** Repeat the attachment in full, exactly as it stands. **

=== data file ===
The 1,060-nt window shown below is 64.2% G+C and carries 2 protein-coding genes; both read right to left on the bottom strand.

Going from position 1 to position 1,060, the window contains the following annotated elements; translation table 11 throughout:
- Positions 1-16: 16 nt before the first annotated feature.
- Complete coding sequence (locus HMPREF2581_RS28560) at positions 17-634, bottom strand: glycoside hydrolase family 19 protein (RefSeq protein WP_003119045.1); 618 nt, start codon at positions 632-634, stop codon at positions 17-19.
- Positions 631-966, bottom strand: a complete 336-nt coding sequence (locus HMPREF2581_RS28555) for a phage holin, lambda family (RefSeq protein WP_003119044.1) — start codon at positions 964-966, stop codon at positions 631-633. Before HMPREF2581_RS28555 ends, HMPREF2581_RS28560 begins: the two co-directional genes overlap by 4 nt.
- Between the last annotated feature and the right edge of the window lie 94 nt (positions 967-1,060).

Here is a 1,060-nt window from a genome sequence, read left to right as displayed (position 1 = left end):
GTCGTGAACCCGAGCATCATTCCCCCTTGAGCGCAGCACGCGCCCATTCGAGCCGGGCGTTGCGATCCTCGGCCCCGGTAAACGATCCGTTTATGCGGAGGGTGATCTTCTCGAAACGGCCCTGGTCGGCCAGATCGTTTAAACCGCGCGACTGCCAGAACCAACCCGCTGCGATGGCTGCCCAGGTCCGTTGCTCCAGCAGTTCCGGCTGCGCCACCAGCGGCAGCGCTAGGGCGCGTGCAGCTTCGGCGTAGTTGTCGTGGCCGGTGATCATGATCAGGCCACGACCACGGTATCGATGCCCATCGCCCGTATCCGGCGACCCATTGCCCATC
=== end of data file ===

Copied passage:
The 1,060-nt window shown below is 64.2% G+C and carries 2 protein-coding genes; both read right to left on the bottom strand.

Going from position 1 to position 1,060, the window contains the following annotated elements; translation table 11 throughout:
- Positions 1-16: 16 nt before the first annotated feature.
- Complete coding sequence (locus HMPREF2581_RS28560) at positions 17-634, bottom strand: glycoside hydrolase family 19 protein (RefSeq protein WP_003119045.1); 618 nt, start codon at positions 632-634, stop codon at positions 17-19.
- Positions 631-966, bottom strand: a complete 336-nt coding sequence (locus HMPREF2581_RS28555) for a phage holin, lambda family (RefSeq protein WP_003119044.1) — start codon at positions 964-966, stop codon at positions 631-633. Before HMPREF2581_RS28555 ends, HMPREF2581_RS28560 begins: the two co-directional genes overlap by 4 nt.
- Between the last annotated feature and the right edge of the window lie 94 nt (positions 967-1,060).

Here is a 1,060-nt window from a genome sequence, read left to right as displayed (position 1 = left end):
GTCGTGAACCCGAGCATCATTCCCCCTTGAGCGCAGCACGCGCCCATTCGAGCCGGGCGTTGCGATCCTCGGCCCCGGTAAACGATCCGTTTATGCGGAGGGTGATCTTCTCGAAACGGCCCTGGTCGGCCAGATCGTTTAAACCGCGCGACTGCCAGAACCAACCCGCTGCGATGGCTGCCCAGGTCCGTTGCTCCAGCAGTTCCGGCTGCGCCACCAGCGGCAGCGCTAGGGCGCGTGCAGCTTCGGCGTAGTTGTCGTGGCCGGTGATCATGATCAGGCCACGACCACGGTATCGATGCCCATCGCCCGTATCCGGCGACCCATTGCCCATC